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Re: New refs (medium)
Actually, Nick's take is basically correct for the one part of my arguement.
Go back to my first post; I'm not claiming that placental RMR variation is
proof of dinosaur metabolic variation, I'm using them as part of a two-pronged
strategy to falsify sloppy research that attempts to provide evidence that
dinosaurs used disperate metabolic stratagies. The claim is that because
modern animals (in the most recent case, crocs)show fewer fluctuations in body
temperature when they are large, that we should expect big dinosaurs to have
lower metabolic rates. than smaller ones. My response is:
1) They are confusing RMR constants (which tell us about metabolic capability
and better predict aerobic excercise capacity) with mass-specific RMR rates.
In point of fact, big crocs have the same RMR constant as small crocs, rhinos
the same as small ungulates, etc. The idea that big animals reduce their
mass-specific RMR rate is a fact, the idea that true RMR levels (i.e. RMR
constants) scale with size is a MYTH.
2) Modern animal groups do not provide good support for the idea that we should
"expect" to see so much metabolic variation in clades of similar adaptive
variety. If elephants and rhinos were ectotherms (or even had lower-mammalian
levels of RMR constants), that would be good positive support for the idea that
large extinct terrestrial tetrapods should demonstrate a similar range. In the
absence of modern examples that match the hypothesized metabolics of dinosaurs,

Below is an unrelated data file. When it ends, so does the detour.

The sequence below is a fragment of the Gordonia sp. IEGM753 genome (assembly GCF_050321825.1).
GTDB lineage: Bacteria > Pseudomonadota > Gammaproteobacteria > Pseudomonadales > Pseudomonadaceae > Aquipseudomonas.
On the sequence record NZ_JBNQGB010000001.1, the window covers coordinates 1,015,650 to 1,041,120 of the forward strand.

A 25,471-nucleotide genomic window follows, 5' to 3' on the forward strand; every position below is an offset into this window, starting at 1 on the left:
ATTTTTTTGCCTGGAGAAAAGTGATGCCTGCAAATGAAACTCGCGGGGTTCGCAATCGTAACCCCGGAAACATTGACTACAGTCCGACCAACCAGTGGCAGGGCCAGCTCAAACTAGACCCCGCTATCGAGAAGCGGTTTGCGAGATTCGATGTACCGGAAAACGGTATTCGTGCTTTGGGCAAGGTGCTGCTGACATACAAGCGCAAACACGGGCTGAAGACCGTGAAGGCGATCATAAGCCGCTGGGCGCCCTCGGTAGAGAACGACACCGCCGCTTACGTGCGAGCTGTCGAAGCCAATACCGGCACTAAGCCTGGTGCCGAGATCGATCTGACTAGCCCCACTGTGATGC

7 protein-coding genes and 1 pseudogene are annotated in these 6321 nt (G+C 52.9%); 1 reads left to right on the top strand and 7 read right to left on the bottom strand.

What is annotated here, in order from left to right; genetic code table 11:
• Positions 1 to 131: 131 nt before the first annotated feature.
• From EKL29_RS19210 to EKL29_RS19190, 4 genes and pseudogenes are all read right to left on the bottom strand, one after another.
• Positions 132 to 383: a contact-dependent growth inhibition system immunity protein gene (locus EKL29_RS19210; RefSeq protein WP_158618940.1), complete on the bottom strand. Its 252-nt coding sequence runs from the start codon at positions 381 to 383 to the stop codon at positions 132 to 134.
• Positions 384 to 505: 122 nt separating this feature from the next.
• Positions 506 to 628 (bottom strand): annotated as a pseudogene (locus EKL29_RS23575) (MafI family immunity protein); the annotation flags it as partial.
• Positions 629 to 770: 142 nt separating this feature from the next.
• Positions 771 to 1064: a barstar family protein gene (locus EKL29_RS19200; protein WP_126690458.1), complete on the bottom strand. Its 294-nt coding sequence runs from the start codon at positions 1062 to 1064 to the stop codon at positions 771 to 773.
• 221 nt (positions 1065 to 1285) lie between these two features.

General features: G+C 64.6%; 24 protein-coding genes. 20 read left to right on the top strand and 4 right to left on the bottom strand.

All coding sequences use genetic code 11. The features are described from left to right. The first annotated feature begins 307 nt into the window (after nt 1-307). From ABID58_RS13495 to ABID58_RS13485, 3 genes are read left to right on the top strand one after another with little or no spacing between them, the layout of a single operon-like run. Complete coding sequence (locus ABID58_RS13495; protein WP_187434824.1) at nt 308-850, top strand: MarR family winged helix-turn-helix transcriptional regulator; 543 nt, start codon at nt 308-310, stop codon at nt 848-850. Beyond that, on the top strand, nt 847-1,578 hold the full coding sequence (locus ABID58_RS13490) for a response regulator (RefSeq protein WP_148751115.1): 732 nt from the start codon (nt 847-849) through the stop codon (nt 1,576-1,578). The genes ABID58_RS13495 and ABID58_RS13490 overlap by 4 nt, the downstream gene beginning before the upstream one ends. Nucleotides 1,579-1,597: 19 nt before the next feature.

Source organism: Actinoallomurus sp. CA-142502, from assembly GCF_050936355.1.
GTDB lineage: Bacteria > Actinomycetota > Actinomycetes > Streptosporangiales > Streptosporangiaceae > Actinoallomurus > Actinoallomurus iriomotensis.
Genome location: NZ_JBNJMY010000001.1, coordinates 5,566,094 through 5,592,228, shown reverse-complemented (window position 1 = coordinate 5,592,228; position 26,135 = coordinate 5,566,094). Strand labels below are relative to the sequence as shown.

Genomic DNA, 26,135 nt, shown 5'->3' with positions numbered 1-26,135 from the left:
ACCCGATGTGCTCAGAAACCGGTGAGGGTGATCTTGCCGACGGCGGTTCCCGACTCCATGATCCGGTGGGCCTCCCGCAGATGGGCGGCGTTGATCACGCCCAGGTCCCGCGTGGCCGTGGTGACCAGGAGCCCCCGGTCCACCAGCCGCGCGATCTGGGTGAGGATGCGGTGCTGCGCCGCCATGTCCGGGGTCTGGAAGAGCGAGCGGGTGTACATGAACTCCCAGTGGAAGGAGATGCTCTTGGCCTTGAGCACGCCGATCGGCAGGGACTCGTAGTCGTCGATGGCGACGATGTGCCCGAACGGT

they provide ....no good evidence to support it; my original statement.
Again, I'm not claiming that dinosaurs _couldn't_ have had disperate
metabolic stratagies, just that modern analogs don't. Umless you want to get
back to lamniforms, monotremes, or insects being good analogs for dinosaurs.
<Land mammals never got as large as the larger sauropods. I think that tells
What do you think it tells us? Remember that indricotheres got larger
than the vast majority of dinosaur taxa. Also remember that no extant
terrestrial tetrapods reduce their RMR constant based on size. So why on earth
should we expect dinosaurs to have done so? We know that dinosaurs grew in a
way fundamentally different from even muti-tonne crocs. Should we imagine that
gigantothermy conveyed some growth advantage to big dinosaurs but not to big
crocs? How could this work? Only organisms with elevated RMR constants grow
quickly in the wild, regardless of temperature (nile crocs do not grow faster
just because it's warmer) what alowed this to be different in the past?
Shouldn't there be some burden of proof on those who propose that extinct
animals have some unobserved metabolic strategy? Shouldn't they at least
propose coherent mathematical models that fit into our understanding of RMR and
It may well be that dinosaurs had intermediate (or highly variable)
metabolic strategies, but most of the models presented so far have been based
on intuitive mush rather than empirical evidence. They may not be wrong, but
they need to provide better evidence.